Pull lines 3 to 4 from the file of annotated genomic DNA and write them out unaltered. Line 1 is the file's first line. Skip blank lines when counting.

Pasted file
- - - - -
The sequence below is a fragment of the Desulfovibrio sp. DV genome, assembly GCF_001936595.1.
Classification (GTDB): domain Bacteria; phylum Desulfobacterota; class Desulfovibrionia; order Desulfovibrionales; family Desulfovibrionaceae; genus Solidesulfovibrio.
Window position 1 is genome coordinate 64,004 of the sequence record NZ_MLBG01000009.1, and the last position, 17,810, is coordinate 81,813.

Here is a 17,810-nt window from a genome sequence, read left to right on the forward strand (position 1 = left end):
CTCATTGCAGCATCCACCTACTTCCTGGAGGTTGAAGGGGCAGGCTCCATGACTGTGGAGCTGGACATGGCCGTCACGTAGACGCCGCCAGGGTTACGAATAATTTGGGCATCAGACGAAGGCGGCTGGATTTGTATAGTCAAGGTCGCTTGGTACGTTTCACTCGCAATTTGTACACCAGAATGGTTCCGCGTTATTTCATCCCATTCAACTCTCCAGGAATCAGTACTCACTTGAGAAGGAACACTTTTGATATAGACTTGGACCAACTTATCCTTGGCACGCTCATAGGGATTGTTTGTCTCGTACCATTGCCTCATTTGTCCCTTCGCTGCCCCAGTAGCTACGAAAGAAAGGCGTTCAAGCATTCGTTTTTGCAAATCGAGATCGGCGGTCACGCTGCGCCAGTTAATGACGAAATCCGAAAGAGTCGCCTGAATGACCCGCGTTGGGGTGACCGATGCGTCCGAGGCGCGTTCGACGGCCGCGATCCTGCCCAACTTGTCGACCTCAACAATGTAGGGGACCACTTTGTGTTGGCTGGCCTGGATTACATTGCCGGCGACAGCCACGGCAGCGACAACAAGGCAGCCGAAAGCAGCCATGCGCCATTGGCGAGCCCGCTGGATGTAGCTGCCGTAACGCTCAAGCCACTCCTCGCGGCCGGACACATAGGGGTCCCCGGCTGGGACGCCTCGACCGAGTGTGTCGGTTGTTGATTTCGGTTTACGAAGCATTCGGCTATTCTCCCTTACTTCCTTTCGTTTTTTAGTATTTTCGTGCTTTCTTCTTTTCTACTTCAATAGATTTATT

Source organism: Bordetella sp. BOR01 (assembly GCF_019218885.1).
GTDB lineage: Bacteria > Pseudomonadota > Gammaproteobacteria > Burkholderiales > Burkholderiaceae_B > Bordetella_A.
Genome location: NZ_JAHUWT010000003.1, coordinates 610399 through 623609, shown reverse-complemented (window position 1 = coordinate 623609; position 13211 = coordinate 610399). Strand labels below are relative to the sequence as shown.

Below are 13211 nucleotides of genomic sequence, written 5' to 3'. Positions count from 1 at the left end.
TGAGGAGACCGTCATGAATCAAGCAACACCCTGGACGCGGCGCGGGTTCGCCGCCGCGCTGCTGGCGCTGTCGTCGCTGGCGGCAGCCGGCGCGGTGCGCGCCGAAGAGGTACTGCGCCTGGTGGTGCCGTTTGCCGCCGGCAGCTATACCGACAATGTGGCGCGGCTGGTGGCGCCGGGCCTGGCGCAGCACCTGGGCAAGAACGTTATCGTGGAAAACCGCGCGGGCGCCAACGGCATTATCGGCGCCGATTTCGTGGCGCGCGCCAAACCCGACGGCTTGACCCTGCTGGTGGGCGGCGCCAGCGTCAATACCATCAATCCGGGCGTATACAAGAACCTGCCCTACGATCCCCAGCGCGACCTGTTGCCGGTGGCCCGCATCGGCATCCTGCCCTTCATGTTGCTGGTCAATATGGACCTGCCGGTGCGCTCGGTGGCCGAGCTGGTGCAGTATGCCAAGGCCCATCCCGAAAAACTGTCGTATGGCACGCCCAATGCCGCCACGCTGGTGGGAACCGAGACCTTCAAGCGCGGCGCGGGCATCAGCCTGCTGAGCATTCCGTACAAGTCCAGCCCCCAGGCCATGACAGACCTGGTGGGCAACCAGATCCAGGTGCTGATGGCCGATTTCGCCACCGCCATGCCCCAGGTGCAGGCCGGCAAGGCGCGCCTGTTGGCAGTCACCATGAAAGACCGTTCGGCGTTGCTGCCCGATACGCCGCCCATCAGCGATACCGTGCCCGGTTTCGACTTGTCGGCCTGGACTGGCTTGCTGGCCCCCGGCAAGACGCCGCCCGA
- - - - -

Window position 1 is genome coordinate 64,004 of the sequence record NZ_MLBG01000009.1, and the last position, 17,810, is coordinate 81,813.

Here is a 17,810-nt window from a genome sequence, read left to right on the forward strand (position 1 = left end):